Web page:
My trusty newsreader served up “A ePatient Firestorm Provoked by Journalists” by Dan Dunlop over at The Healthcare Marketer. I was honestly not aware of the fire caused by two journalist rubbing words together since breast cancer is not my beat. Though once I dived into Dunlop’s post it became interesting. Well only from what a graphic designer would call the negative space on the page. The space where there is white not type or art.
If you haven’t been following, Lisa Bonchek Adams has been Twitting (@adamslisa) and blogging about her battle with Stage IV breast cancer. An op ed piece about Adams and her blogging etc. printed in the NY Times and The Guardian has enflamed the ePatient community. (These fire metaphors are getting me hot under the collar.)
One is an op-ed piece written Bill Keller in the NY Times and the other by his wife Emma Keller in the Guardian which has been taken down. Reading the Times piece Keller addresses the other aspect of a terminal illness beyond cure: palliative care. Bill wonders out loud if Adams living her cancer on stage and voyeurism of the fight to live. The debate is about freedom of press, the ability to share the most intimate details of one’s disease, the fight to live, etc. It is about sharing information so others can learn and benefit . I am in absolute agreement with all that and more. And in the Atlantic piece by Megan Garber she captures the feeling of the ePatient, don’t follow Adams if you don’t like it and don’t complain about it either. Cool way cool.
My love affair with say whatever online draws thin with the likes of Jenny McCarthy pushing eCigs and humping the crap about vaccination. Come on, the evidence is clear and both those positions taken by McCarthy are dangerous to others who follow it. What Adams is doing is not dangerous to those with breast cancer. Adams message and life can inspire the patient who wants to live and fight for a cure. But there are a couple of points to consider captured by Dunlop clearly and succinctly:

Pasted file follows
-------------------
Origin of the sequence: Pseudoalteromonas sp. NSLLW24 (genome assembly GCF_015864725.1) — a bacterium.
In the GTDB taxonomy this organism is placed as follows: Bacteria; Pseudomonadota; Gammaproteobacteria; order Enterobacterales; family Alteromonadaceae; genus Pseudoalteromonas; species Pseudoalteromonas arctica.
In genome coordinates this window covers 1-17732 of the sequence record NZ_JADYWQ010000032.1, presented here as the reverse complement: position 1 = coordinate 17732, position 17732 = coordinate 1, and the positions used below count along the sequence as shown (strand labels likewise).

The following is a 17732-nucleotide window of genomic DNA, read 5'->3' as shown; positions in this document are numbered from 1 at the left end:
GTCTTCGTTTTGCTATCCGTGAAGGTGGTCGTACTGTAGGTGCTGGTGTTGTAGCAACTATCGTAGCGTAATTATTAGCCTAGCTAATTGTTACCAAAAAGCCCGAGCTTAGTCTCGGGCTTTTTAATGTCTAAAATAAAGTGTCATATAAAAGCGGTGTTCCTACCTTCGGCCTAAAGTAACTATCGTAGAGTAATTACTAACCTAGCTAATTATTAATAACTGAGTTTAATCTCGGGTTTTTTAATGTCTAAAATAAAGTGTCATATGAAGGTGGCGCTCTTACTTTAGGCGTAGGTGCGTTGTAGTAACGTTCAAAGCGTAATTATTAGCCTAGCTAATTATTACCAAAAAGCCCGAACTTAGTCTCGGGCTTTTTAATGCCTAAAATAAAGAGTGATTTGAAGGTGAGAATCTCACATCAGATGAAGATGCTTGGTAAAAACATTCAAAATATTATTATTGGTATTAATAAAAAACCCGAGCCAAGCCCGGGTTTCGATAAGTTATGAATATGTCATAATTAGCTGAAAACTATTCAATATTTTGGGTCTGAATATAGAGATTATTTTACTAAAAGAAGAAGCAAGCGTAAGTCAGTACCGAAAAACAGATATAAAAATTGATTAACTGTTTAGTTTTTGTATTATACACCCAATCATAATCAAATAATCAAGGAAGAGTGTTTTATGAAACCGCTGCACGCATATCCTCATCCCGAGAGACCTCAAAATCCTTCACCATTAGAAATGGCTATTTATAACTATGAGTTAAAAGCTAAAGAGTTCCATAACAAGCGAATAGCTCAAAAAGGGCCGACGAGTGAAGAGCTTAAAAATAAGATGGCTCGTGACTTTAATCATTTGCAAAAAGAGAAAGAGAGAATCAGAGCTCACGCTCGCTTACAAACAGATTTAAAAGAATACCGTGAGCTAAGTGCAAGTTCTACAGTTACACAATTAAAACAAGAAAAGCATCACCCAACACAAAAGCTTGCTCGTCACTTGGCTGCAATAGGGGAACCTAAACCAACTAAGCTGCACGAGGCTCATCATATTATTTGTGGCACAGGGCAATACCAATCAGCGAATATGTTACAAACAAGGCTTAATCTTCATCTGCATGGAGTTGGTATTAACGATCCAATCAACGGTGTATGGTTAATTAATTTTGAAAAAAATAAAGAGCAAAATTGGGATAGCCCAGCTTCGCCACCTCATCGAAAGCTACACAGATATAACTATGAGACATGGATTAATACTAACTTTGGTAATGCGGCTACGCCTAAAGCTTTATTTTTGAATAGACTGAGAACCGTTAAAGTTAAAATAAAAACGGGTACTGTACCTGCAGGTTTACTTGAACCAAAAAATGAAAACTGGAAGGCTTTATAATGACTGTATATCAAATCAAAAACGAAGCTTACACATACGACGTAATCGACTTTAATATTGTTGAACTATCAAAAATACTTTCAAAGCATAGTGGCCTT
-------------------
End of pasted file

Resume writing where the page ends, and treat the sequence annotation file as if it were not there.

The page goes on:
Adams and her medical team at Memorial Sloan-Kettering have been aggressively treating her cancer; and Adams has been open on social media talking about her journey. Unfortunately, Bill Keller, whose piece appears in the NY Times, seems somehow threatened by her voice, and assumes that her experience and storytelling somehow are an affront to others who choose a less aggressive path (he gives the example of his father-in-law’s death). This is fascinating. Here’s a quote from Bill Keller’s story:
“Her digital presence is no doubt a comfort to many of her followers. On the other hand, as cancer experts I consulted pointed out, Adams is the standard-bearer for an approach to cancer that honors the warrior, that may raise false hopes, and that, implicitly, seems to peg patients like my father-in-law as failures.”
What does Keller want? Should Adams go quietly into the night to avoid raising false hope for other cancer patients? And who is Keller to even suggest how anyone should deal with a terminal illness? I applaud Lisa Adams for telling her story brilliantly. For me, that is enough.
As you know those three who’ve read and followed me my wife died of NSCLC. I wrote about her illness and death. I posted a piece “What if We Gave Ribbons for EOL and HPM?” Donna did not run a marathon or climb K2 she lived her life as she wanted to with in the limits of the disease. Yet I wonder if she would be criticized for not trying for a cure when none was there?
A friend who is very active at Death With Dignity #dwdchat wrote me the following in an email:
Dying is an intensely personal process; what’s best for one person won’t be for another. What’s really confusing to me about this particular debate is how one person’s decisions on how to die somehow diminishes another person’s path to death.
And that is the bottom-line. We know how we want to die and what our beliefs are and most of all how we want to live when faced with death. Fight or flight. That’s personal and important. It is part of our being encoded into our DNA. And any discussion of this; end of life, palliation, cure, etc. helps all of us to shape and formulate our very personal DNA. Yet we know there are many who are not clear on that aspect of life and health and dying. For those not clear or strong enough friends and family may use their opinion to coach and shape how the patient deals with a terminal diagnosis. And in a way they drive the end of life based on their opinions and DNA not the patients. Clearly this is not the case with Adams. She knew what she wants and how to achieve it. Her message resonates with a majority whobelieve in fighting to the end. Yet the other message of palliative care and dying on ones own terms seems to be minimized and obfuscated. Both messages are critical and need to be heard by anyone who needs support for what their DNA on death is telling them. One day I want a ribbon or a race for end of life care.